The twin necks of the high-action Sevesi number four. Bill Sevesi Collection.


Bridge details of Sevesi number four with star fret markers and roller volume controls. Bill Sevesi collection.

The Popularity of Spanish and Hawaiian acoustic guitars during the 1930s inspired designs for a bigger sound to perform in larger bands and venues. These innovations ranged from larger jumbo and arch-shaped F-hole bodies with steel strings to metal resonators and the first electric guitars using pickups and amplifiers.

This double-neck guitar built by Auckland bandleader Bill Sevesi about 1946 was among the first electric guitars made in New Zealand. Sevesi had already designed three lap steels.

The first, in 1938, located the fretboard on top of a frame that also housed a four-valve 10-watt amplifier, speaker, and the band logo for Bill Sevesi and the Islanders. He was aged 15 years, an apprentice assembling radios at the Westinghouse factory and studying electronics at night school. The Westinghouse engineers helped put together his first guitar. The pickup was made from the magnet and coils in a radio earphone. Sevesi: "The earphone had two coils, a larger one and a miniature one. They had a circular magnet underneath them. We used the magnet and winding for a pickup." The result "sounded awful but I played it for a while and then made the white guitar."

The white guitar was a single-neck six-string with a deco box-shaped body, and a large metal cover providing a hand rest over the pickup. Sevesi played it till the late 1940s when he built two versions of an eight-string double-neck modelled after a Gibson EH150 Hawaiian. He started playing the second double-neck, which became known as number four, and gave away the rest. He has played it since.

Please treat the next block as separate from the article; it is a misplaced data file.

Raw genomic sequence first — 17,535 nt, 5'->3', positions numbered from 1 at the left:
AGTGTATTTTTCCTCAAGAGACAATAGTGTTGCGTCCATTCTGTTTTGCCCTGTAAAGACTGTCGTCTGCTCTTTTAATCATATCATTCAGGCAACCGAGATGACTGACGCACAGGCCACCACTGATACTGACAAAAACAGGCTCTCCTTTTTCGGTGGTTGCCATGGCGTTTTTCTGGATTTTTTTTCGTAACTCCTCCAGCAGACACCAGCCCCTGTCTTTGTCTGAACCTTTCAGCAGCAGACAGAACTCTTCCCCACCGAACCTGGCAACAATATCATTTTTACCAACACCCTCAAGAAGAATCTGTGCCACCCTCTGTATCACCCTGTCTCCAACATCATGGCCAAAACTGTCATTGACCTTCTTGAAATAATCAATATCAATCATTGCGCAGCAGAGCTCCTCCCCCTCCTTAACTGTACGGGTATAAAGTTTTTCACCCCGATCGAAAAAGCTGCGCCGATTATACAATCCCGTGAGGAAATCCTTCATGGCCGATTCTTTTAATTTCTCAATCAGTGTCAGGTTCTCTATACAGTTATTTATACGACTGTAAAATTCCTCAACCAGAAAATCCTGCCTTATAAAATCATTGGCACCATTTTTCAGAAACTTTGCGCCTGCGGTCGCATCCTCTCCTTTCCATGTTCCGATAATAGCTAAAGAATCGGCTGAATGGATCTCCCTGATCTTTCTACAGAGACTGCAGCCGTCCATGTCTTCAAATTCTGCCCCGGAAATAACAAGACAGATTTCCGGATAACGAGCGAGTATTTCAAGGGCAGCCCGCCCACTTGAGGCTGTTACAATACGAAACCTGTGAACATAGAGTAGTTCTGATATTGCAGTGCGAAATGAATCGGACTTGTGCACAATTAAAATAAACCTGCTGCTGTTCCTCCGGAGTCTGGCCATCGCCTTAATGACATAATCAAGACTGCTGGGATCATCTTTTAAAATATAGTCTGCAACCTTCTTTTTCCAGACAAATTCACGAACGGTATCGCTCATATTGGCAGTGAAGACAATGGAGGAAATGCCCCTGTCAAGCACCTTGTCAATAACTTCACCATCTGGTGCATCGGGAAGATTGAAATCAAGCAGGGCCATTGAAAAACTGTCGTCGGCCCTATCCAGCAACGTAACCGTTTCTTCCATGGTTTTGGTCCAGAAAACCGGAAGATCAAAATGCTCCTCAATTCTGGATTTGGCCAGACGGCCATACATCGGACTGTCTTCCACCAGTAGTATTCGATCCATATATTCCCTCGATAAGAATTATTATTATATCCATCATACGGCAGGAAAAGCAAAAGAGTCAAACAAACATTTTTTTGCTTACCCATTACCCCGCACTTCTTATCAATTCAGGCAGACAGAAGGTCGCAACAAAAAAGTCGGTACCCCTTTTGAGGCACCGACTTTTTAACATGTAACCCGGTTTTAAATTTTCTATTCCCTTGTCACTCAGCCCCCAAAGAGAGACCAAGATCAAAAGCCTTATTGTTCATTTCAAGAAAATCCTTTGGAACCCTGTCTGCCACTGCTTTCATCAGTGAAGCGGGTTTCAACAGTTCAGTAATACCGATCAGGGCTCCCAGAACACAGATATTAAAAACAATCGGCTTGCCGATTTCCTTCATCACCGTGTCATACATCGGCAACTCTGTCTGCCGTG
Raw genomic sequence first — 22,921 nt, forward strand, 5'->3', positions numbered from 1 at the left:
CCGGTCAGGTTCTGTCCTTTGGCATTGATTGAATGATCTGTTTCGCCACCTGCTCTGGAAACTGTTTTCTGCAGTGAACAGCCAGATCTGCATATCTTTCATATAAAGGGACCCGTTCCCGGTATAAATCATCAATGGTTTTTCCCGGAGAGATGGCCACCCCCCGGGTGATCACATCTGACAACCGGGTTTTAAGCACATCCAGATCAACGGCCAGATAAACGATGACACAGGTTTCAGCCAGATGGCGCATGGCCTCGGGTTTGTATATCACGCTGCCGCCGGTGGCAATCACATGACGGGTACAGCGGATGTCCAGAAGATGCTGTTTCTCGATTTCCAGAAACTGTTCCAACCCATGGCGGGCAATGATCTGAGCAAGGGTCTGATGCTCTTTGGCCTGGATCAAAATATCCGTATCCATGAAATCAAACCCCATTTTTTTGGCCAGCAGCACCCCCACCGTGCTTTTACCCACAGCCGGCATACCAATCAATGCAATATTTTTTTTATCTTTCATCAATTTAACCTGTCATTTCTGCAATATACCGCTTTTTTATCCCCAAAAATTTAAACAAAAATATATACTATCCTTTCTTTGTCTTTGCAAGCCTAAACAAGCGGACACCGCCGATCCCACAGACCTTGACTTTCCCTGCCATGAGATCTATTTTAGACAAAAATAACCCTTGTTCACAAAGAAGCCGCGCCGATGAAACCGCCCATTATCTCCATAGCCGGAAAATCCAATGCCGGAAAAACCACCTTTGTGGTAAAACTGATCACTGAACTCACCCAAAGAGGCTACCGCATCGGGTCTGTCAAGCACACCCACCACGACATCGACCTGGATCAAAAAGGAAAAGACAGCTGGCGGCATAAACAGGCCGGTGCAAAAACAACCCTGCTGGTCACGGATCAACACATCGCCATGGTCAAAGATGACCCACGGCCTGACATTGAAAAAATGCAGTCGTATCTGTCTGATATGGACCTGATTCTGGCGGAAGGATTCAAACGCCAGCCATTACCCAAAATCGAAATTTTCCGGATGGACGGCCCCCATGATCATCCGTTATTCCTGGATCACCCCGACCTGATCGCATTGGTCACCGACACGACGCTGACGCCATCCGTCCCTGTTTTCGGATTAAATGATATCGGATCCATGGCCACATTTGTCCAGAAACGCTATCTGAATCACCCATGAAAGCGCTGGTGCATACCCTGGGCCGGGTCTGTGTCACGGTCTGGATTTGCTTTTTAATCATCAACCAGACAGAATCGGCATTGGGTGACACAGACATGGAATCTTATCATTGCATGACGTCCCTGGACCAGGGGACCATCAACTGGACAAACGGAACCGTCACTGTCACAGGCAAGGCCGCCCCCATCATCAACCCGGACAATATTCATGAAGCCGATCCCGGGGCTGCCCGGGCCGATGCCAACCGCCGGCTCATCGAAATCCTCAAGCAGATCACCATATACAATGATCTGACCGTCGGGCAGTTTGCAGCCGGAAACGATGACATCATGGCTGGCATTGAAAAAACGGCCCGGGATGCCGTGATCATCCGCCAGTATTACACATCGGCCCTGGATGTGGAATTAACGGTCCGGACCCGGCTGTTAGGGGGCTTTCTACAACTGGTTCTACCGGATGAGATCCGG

Number Four was a 22.5-inch (572mm) small-scale laid out on a flat slab of seasoned matai dug up from a timber yard in Kingsland, Auckland, where it had soaked in the cabbage tree swamp. There were two eight-string high-action necks, two pickups with a horizontal roller control for each volume, and a unique Sevesi roller bridge design to reduce string breakage. Bunny Milne at Commodore guitars provided the fretboard grid of coloured stars printed on paper. There were eight pole pieces on each pickup, hand-wound 44-gauge wire in two groups of four wired to different poles to increase output. Its 8000ohm output matched top-end modern pickups.

Sevesi played his number four on numerous studio sessions after 1949 in backing bands for singers including Tex Morton, Mavis Rivers, Daphne Walker, Luke Simmonds, Vince Callagher and Ronnie Sundin, and recording as Bill Sevesi and the Islanders – at last count he had recorded more than 50 LPs, plus more 45rpms and 78rpms.


Hofman Electrostatic with electrostatic pickup, and power/signal cables coiled round a knee rest. Neville Claughton collection.

Nelson shop apprentice Ray Simpson built his first electric guitar aged 17 in 1942, a square-shaped lap steel inspired by a magazine advert for a Gibson. The pickup was built using the horseshoe-shaped magneto from a car engine.

By 1945 he had turned his attention to the electrostatic pickup design used on several prototypes by Gibson during the 1920s and popularised by Hawaiian steel guitarist Sol Hoopi. The first Hofman Electrostatic featured an electrostatic pickup, and mains-powered on-board valve preamp.

The pickup comprised "earthed strings over a shielded point with 180 volts DC" – essentially a condenser microphone. There were two leads between the guitar and amplifier to carry the signal and power. Simpson: "As the string vibrated it altered the capacity which was amplified and came out as pure sound from the speaker." They were a bit before their time, he says. "The sound of them was too pure because there were no coiled magnets."

English guitar designer Alan Entwistle remembers the Electrostatic as shaped like a modern Steinberger and "interesting but dangerous".

Simpson built several Electrostatics during the next decade, and played with his brother in a 1950s Nelson dance band that featured three of the guitars. He also constructed a dozen or so cast-aluminium resonator guitars, some branded as Hofman. By 1960 Simpson was packing his family for Auckland and a job building guitars for Jansen.


A version three of the Commodore lap steel with volume and tone knobs, trademark celluloid-covered cast aluminium body and fret markers.